So where does YMI stand now? At its current price of $1.65 (as of April 24, 2012), and with 164MM fully diluted shares outstanding, YMI has a fully diluted market capitalization of ~$271MM and an enterprise value (EV) of ~$136MM. The company recently completed a highly oversubscribed, tightly-priced secondary offering in late February, and has ~$135MM in cash with no debt. A brief timeline of the CYT387 development milestones and news flow is as follows:

  • 2H12 - Initiate pivotal Phase III studies
  • 4Q12 - Presentation of Phase II BID dosing study data
  • 4Q12 - Presentation of final 9-month Phase I/II data
  • 4Q12 - Presentation of long-term data from the Phase I/II Extension study

YMI has already initiated discussions with the FDA and is optimistic about starting the trial by 2H12. As such, the drug might be approved by mid-2015. Interestingly, Jakafi's approval has provided YMI with an advantage - a clearly defined framework for the approval of CYT387. Jakafi was approved by a special protocol assessment (SPA) with the primary endpoint of a >35% reduction in spleen volume after six months, and a secondary endpoint of reduction in constitutional symptoms as evaluated by patient reported outcomes (PRO). With these criteria in mind, YMI also has the potential to incorporate transfusion independence as an additional study endpoint, and a valuable differentiating factor once on the market.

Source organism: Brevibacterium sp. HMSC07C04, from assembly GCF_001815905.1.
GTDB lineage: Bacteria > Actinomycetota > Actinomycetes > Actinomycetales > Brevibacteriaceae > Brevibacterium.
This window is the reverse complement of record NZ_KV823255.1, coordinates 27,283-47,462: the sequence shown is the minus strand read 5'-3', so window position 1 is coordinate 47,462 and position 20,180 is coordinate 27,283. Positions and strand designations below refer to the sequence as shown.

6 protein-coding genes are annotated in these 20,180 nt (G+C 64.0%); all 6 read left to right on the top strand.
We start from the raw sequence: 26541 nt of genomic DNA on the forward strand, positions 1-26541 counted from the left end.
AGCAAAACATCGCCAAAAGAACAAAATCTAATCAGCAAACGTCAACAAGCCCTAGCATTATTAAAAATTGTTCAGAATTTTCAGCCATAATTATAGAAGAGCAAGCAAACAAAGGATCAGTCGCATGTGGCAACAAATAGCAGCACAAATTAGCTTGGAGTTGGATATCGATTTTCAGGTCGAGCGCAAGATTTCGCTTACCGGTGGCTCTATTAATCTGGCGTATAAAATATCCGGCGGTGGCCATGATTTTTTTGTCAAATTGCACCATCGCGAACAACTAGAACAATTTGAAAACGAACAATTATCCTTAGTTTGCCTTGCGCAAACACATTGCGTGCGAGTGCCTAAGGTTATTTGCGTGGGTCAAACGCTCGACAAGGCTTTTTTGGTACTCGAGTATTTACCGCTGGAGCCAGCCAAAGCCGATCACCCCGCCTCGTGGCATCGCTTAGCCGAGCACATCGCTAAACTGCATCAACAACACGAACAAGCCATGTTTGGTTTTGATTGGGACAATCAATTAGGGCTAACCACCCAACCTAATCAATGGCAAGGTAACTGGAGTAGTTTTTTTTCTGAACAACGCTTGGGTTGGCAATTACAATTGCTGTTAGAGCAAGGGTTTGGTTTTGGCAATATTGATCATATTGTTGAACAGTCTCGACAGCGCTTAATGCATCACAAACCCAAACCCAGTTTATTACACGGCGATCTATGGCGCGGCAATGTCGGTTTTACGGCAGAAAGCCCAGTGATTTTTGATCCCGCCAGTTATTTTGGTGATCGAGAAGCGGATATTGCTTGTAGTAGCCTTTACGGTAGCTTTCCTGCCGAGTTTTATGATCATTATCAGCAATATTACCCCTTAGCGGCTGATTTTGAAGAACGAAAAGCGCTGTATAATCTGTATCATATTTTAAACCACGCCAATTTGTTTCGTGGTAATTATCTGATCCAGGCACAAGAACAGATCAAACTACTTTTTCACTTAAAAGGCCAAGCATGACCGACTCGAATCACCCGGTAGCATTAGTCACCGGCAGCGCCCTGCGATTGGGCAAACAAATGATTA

Absent from the timeline are two interesting potential events: first, YMI has yet to partner CYT387's commercial rights, and second, CYT387's untapped potential to treat a number of other indications. By way of comparison, in November 2009, when Jakafi was at approximately the same development stage that CYT387 currently is in, Incyte signed a licensing agreement with Novartis (NYSE:NVS). In exchange for the ex-U.S. rights to JAKAFI (and another Phase I compound), Incyte received an initial payment of $210 million, potential milestone payments of $1.1 billion, and possible double-digit royalties on ex-U.S. sales.